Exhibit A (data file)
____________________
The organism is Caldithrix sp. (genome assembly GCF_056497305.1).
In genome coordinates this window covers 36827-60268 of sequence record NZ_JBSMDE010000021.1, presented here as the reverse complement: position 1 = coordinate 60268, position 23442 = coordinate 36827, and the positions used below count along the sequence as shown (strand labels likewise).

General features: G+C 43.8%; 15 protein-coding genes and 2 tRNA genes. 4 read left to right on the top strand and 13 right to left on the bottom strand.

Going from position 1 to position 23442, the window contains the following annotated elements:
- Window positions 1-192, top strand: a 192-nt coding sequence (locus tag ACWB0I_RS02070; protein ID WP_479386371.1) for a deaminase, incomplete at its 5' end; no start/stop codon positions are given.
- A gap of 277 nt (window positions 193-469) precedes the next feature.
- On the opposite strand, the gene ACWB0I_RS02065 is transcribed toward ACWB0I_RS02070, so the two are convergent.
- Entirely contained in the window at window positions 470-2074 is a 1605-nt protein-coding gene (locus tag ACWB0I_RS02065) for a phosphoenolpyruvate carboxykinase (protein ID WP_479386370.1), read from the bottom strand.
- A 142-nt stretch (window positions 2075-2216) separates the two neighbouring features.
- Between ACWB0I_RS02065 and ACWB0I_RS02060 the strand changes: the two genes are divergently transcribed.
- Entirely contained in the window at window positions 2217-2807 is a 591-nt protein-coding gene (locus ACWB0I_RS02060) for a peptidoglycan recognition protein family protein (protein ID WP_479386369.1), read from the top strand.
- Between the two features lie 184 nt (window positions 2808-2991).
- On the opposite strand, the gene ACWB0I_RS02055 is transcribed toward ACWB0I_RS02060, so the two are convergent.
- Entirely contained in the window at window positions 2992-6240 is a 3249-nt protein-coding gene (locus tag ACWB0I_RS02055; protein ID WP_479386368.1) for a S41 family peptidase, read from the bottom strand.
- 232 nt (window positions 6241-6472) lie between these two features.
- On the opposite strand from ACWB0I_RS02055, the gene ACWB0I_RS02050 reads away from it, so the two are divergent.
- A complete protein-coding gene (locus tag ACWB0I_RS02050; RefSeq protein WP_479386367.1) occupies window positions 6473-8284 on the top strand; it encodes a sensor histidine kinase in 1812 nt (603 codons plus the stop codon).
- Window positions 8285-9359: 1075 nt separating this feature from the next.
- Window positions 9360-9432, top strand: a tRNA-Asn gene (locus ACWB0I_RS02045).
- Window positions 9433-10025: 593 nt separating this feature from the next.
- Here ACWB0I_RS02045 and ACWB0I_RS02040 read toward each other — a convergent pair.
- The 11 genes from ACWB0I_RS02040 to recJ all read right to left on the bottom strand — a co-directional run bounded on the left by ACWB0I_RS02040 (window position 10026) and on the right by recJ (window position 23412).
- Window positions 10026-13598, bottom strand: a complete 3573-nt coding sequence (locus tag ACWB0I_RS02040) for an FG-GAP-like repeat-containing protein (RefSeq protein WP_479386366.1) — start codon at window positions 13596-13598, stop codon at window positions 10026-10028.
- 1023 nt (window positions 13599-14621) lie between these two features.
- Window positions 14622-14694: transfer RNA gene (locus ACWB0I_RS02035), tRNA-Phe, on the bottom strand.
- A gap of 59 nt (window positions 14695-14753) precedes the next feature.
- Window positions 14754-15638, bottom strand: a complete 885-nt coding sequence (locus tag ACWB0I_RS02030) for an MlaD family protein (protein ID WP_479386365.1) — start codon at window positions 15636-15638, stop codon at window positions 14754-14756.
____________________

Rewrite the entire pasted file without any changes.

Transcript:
The organism is Caldithrix sp. (genome assembly GCF_056497305.1).
In genome coordinates this window covers 36827-60268 of sequence record NZ_JBSMDE010000021.1, presented here as the reverse complement: position 1 = coordinate 60268, position 23442 = coordinate 36827, and the positions used below count along the sequence as shown (strand labels likewise).

General features: G+C 43.8%; 15 protein-coding genes and 2 tRNA genes. 4 read left to right on the top strand and 13 right to left on the bottom strand.

Going from position 1 to position 23442, the window contains the following annotated elements:
- Window positions 1-192, top strand: a 192-nt coding sequence (locus tag ACWB0I_RS02070; protein ID WP_479386371.1) for a deaminase, incomplete at its 5' end; no start/stop codon positions are given.
- A gap of 277 nt (window positions 193-469) precedes the next feature.
- On the opposite strand, the gene ACWB0I_RS02065 is transcribed toward ACWB0I_RS02070, so the two are convergent.
- Entirely contained in the window at window positions 470-2074 is a 1605-nt protein-coding gene (locus tag ACWB0I_RS02065) for a phosphoenolpyruvate carboxykinase (protein ID WP_479386370.1), read from the bottom strand.
- A 142-nt stretch (window positions 2075-2216) separates the two neighbouring features.
- Between ACWB0I_RS02065 and ACWB0I_RS02060 the strand changes: the two genes are divergently transcribed.
- Entirely contained in the window at window positions 2217-2807 is a 591-nt protein-coding gene (locus ACWB0I_RS02060) for a peptidoglycan recognition protein family protein (protein ID WP_479386369.1), read from the top strand.
- Between the two features lie 184 nt (window positions 2808-2991).
- On the opposite strand, the gene ACWB0I_RS02055 is transcribed toward ACWB0I_RS02060, so the two are convergent.
- Entirely contained in the window at window positions 2992-6240 is a 3249-nt protein-coding gene (locus tag ACWB0I_RS02055; protein ID WP_479386368.1) for a S41 family peptidase, read from the bottom strand.
- 232 nt (window positions 6241-6472) lie between these two features.
- On the opposite strand from ACWB0I_RS02055, the gene ACWB0I_RS02050 reads away from it, so the two are divergent.
- A complete protein-coding gene (locus tag ACWB0I_RS02050; RefSeq protein WP_479386367.1) occupies window positions 6473-8284 on the top strand; it encodes a sensor histidine kinase in 1812 nt (603 codons plus the stop codon).
- Window positions 8285-9359: 1075 nt separating this feature from the next.
- Window positions 9360-9432, top strand: a tRNA-Asn gene (locus ACWB0I_RS02045).
- Window positions 9433-10025: 593 nt separating this feature from the next.
- Here ACWB0I_RS02045 and ACWB0I_RS02040 read toward each other — a convergent pair.
- The 11 genes from ACWB0I_RS02040 to recJ all read right to left on the bottom strand — a co-directional run bounded on the left by ACWB0I_RS02040 (window position 10026) and on the right by recJ (window position 23412).
- Window positions 10026-13598, bottom strand: a complete 3573-nt coding sequence (locus tag ACWB0I_RS02040) for an FG-GAP-like repeat-containing protein (RefSeq protein WP_479386366.1) — start codon at window positions 13596-13598, stop codon at window positions 10026-10028.
- 1023 nt (window positions 13599-14621) lie between these two features.
- Window positions 14622-14694: transfer RNA gene (locus ACWB0I_RS02035), tRNA-Phe, on the bottom strand.
- A gap of 59 nt (window positions 14695-14753) precedes the next feature.
- Window positions 14754-15638, bottom strand: a complete 885-nt coding sequence (locus tag ACWB0I_RS02030) for an MlaD family protein (protein ID WP_479386365.1) — start codon at window positions 15636-15638, stop codon at window positions 14754-14756.